Whether the January 25 and February 22 transactions were separate and independent or related is a question of fact, open to proof at trial. Whether the alleged attempt at modification would be viewed as a waiver depends on the facts and circumstances, which also are to be adduced at trial.[7]See, e.g., Federal Express, supra, at 1302 (waiver inferred from conduct); Dangerfield v. Markel, 252 N.W.2d 184 (N.D.1977); Linear Corp. v. Standard Hardware Co., 423 So. 2d 966, 968 (Fla.App. 1983) ("evidence as to the parties' conduct supports finding ... a waiver"). Usage of trade, the parties' course of dealing and the course of performance under this contract are all relevant evidence on questions of contract interpretation. See §§ 1-205(3), 2-208(3). Accordingly, plaintiff can not be foreclosed by this motion from proceeding with this action.

3. Force majeure. The January 25 contract provided that in the event a cause beyond a party's control prevents it from performing, its performance will be suspended without penalty for as long as the disability continues. Stinnes claims that this provision excused it from timely performance. Apex responds that the clause was not meant to apply to this situation.

Apex looks for support to § 2-615, which deals with excuse or suspense of performance for commercial impracticability. That section spells out the conditions under which a party's expected performance will be excused because of events beyond its control. Apex argues that the facts of this case do not fall within § 2-615's excusing provisions. This argument assumes, however, that § 2-615 is exclusive, and that the parties may not agree to provide for excusal or suspense of performance in circumstances where § 2-615 does not excuse or suspend performance. That is manifestly not the case. In the first place, § 1-102(3) permits parties to a contract to vary the Code's provisions by agreement. And in any event, it is clear from the case law that the parties were permitted to agree upon an excuse/suspense provision with terms broader than those of § 2-615, if that is what they chose to do. Interpetrol Bermuda *983 Ltd. v. Kaiser Aluminum Int'l Corp., 719 F.2d 992, 997-1000 (9th Cir. 1983). Whether the clause actually covers this type situation is a different question, one that should be answered by looking at the understanding of the parties in light of the circumstances at the time of contracting, taking account of "mercantile sense and reason." See UCC § 2-615 comment 8; Eastern Air Lines, Inc. v. McDonnell Douglas Corp., 532 F.2d 957, 990-92 (5th Cir.1976). Thus, what transpired here could legally have been covered by the force majeure clause of the contract. Whether it was in fact so covered, so that Stinnes would be released from timely delivery, presents yet another factual question which can not be decided on a motion to dismiss.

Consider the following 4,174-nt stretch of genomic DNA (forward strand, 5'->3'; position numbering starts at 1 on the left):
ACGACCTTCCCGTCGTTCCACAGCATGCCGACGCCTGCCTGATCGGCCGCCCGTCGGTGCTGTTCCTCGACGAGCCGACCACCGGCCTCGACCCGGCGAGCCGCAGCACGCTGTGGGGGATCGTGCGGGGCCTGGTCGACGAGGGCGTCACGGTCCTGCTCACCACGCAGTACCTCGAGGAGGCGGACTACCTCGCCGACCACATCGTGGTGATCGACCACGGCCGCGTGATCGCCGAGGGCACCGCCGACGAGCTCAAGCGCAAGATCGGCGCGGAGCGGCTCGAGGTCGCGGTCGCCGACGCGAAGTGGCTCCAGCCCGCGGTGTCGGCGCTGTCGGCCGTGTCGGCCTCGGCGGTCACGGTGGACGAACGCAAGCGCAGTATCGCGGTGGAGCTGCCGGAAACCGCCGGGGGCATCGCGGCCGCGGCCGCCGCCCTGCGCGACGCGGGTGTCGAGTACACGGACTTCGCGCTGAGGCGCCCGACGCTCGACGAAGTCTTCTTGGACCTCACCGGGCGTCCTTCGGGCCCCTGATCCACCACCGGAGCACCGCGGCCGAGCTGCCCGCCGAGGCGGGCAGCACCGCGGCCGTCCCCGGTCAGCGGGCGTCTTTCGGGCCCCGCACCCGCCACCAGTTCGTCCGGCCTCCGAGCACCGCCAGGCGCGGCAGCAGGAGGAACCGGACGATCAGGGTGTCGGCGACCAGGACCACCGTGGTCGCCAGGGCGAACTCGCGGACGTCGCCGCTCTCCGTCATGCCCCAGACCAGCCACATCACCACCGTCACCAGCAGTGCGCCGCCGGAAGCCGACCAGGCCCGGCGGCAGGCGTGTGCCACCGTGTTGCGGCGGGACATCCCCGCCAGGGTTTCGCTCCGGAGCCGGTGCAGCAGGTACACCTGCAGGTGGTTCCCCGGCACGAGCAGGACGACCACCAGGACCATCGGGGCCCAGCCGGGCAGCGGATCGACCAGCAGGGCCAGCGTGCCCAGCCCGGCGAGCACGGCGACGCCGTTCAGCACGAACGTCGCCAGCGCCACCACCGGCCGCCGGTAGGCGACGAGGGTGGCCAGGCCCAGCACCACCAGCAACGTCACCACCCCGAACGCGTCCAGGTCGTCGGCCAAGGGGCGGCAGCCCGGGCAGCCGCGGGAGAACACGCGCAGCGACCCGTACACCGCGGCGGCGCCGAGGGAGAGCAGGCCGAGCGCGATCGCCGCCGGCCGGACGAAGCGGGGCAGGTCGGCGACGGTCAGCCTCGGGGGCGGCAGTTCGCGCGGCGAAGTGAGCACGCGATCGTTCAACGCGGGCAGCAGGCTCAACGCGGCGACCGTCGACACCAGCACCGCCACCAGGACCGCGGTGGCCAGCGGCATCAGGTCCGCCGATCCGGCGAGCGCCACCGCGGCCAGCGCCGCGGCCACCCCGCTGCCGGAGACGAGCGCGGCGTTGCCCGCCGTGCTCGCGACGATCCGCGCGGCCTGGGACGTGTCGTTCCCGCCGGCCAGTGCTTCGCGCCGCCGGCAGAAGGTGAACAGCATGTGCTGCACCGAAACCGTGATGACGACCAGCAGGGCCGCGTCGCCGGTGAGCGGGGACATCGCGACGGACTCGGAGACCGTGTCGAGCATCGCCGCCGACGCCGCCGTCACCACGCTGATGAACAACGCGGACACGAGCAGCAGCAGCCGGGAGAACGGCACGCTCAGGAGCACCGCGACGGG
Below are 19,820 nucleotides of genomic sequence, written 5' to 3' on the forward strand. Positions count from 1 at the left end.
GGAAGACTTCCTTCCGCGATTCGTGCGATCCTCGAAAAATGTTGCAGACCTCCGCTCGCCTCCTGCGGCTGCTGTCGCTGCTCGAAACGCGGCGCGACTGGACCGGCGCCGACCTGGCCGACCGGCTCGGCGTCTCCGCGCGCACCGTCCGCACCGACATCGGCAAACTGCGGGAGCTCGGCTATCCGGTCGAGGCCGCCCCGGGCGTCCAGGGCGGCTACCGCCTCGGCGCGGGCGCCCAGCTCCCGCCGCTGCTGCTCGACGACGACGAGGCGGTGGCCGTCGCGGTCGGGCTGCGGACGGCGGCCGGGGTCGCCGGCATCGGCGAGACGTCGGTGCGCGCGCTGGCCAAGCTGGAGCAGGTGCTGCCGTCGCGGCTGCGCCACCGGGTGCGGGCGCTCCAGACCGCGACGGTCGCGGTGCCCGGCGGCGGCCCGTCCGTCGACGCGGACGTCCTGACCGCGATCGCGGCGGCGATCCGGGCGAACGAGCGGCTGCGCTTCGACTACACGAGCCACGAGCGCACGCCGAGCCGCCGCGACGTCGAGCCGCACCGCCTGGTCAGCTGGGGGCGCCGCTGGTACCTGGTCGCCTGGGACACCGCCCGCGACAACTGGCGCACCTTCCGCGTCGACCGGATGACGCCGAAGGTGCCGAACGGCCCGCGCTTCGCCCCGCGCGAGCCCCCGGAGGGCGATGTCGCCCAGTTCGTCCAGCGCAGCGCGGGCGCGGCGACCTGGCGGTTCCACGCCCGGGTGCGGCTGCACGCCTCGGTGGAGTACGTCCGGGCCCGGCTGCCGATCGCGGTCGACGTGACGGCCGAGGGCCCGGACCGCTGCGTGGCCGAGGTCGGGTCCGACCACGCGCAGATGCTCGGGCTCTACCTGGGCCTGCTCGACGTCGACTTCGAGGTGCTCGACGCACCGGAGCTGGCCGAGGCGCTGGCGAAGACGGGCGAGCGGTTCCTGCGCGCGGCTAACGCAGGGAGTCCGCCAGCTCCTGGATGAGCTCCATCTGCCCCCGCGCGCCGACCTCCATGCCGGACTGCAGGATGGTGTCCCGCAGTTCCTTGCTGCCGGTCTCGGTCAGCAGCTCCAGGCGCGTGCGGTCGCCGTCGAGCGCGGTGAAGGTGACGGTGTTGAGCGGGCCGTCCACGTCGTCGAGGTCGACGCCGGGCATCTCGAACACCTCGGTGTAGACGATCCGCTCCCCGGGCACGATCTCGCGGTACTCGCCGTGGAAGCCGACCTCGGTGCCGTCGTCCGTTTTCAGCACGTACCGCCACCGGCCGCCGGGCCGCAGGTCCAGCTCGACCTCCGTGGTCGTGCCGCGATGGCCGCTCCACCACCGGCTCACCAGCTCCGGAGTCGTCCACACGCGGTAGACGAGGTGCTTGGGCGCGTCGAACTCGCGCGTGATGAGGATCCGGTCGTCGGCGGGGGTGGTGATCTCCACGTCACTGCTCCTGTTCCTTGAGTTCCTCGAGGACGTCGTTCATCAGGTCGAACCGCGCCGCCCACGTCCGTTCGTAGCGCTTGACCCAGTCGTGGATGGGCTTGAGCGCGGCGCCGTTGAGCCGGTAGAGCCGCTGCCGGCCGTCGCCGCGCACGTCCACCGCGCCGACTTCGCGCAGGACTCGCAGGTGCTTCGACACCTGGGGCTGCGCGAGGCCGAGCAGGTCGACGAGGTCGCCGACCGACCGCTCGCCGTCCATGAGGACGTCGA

4. Summary. From the foregoing discussion it should be apparent that there are sets of facts which, if proved at trial, would support Stinnes's claim for relief. Accordingly, Apex's motion to dismiss the complaint must be denied.

II. TRANSFER OF VENUE28 U.S.C. § 1404(a).

Apex has requested that in the event I deny its Rule 12(b) (6) motion, I transfer this case to the District for the Eastern District of Missouri (E.D.Mo.) under 28 U.S.C. § 1404(a) (1982). Section 1404(a) permits a district court to transfer a case to another district court "[f]or the convenience of parties and witnesses, in the interest of justice...."

It is well-settled that on such a motion, the burden is on the movant "to establish that there should be a change of forum." Factors Etc., Inc. v. Pro Arts, Inc., 579 F.2d 215, 218 (2d Cir.1978), cert. denied, 440 U.S. 908, 99 S. Ct. 1215, 59 L. Ed. 2d 455 (1979). To meet its burden, Apex has raised a number of proposed bases for transfer.

First, Apex contends that considerations of witnesses' convenience mandate transfer to E.D.Mo. Three of Apex's Missouri-based employees would need to be witnesses. Each is a key employee in Apex's trading operation, and the absence of each allegedly would severely disrupt Apex's operations. Stinnes, for its part, points to two non-party witnesses, former employees of Stinnes, who reside and work near New York.[8] One is self-employed and the other is vital to his employer. So it appears that on this point there is a mutual standoff; a transfer would merely switch the balance of inconveniences from one side to the other. The same can be said for the relative degrees of inconvenience to the parties. Although Stinnes is not now located in New York, it is not far from here, in suburban New Jersey. True, Apex is located within St. Louis, presumably nearer to E.D.Mo. than Stinnes is to this Court. But surely small differences in the distance of each party's commute to the courthouse are at best of minor significance.

Nor is access to documents and other proof a particularly persuasive factor in favor of transfer. Apex has not shown that its documents and other proof are particularly bulky or difficult to transport, or that it is somehow a greater imposition for Apex to bring its proof to New York than for Stinnes to bring its proof to St. Louis.